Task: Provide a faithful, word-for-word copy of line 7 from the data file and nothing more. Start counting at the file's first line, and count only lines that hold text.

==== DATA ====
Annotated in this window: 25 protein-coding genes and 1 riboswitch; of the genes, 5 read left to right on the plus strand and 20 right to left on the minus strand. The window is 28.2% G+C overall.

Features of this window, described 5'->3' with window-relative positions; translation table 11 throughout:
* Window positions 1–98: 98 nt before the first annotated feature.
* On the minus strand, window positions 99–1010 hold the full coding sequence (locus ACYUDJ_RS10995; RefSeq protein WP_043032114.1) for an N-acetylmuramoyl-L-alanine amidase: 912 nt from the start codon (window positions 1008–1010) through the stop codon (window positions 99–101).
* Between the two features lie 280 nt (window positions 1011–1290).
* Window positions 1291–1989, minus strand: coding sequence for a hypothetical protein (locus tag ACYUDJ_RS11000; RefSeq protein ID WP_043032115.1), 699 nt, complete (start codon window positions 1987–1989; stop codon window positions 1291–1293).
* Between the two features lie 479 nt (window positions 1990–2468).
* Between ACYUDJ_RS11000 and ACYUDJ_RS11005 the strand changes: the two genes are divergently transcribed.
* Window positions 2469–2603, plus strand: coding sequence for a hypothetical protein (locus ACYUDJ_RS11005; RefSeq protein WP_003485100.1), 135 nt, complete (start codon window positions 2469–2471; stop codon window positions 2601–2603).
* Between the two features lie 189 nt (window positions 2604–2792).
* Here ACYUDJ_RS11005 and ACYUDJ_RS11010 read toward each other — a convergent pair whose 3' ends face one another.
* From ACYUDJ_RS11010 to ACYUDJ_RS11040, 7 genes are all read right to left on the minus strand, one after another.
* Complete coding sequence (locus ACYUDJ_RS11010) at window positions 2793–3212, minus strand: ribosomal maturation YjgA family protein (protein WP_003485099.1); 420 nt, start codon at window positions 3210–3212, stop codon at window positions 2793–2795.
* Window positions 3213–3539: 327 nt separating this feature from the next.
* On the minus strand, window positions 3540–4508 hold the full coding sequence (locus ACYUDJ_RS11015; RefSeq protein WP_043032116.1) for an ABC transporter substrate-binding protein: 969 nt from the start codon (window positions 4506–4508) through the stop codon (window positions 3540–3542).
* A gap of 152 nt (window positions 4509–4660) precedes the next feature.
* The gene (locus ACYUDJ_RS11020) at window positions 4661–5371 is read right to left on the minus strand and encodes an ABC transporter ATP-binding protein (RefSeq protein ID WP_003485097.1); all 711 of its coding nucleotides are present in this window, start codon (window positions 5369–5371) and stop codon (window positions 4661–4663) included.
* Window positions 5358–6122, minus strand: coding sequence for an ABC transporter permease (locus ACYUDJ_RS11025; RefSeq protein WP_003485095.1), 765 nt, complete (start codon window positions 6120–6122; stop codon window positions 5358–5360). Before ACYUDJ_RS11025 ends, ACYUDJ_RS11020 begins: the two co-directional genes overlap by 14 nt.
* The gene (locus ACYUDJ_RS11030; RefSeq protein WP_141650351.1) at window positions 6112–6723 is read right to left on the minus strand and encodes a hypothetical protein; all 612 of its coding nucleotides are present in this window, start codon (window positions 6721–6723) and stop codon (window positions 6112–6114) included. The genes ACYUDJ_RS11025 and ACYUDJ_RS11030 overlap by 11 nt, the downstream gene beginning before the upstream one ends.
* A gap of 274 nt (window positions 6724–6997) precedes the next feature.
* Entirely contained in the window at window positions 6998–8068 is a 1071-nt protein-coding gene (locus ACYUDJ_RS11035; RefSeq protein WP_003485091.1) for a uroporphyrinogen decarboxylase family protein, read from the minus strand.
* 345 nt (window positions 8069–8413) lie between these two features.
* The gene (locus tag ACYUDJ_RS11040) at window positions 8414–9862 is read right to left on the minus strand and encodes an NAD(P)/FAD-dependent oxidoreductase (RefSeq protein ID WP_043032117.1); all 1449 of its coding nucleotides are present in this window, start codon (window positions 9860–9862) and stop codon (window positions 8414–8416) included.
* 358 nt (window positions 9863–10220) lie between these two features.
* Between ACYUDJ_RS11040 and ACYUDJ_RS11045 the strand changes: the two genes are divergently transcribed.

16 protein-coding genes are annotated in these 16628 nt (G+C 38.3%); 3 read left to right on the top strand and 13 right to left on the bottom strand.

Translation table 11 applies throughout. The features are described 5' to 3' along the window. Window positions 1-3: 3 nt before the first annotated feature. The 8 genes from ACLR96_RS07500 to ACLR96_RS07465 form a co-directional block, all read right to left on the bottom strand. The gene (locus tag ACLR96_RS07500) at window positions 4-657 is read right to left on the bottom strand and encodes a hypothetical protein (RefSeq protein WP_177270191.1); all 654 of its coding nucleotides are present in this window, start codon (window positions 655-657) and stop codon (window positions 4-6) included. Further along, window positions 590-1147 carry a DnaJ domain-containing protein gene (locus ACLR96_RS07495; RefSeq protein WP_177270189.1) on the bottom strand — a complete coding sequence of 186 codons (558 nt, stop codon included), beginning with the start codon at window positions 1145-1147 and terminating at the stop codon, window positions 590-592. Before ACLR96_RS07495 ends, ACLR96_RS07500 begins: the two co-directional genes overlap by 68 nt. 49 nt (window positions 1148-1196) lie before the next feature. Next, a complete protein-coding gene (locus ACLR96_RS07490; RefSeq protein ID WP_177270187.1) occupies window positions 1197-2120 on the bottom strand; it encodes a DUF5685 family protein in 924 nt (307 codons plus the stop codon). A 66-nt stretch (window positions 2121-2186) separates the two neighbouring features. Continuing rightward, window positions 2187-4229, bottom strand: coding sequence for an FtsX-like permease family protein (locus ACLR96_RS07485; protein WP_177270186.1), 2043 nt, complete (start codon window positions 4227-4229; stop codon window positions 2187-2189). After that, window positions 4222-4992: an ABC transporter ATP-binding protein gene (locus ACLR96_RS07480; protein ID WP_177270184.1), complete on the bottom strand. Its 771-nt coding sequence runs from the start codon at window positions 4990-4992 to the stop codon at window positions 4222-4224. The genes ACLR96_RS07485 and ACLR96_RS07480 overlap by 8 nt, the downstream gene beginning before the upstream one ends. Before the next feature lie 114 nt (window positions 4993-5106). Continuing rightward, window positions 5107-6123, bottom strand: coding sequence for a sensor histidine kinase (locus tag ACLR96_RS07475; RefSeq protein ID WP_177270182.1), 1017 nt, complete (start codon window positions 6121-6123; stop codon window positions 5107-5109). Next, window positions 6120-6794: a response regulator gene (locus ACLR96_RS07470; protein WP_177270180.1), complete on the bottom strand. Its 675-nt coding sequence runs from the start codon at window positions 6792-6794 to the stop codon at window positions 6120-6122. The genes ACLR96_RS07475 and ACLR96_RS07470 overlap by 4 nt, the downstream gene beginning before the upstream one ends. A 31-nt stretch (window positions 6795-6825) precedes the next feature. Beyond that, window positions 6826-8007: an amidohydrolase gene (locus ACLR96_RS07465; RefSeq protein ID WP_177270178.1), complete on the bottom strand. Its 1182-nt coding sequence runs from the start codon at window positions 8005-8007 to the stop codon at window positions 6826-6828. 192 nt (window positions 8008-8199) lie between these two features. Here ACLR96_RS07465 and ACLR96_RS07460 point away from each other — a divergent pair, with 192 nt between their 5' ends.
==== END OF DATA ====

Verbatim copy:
* Between the two features lie 479 nt (window positions 1990–2468).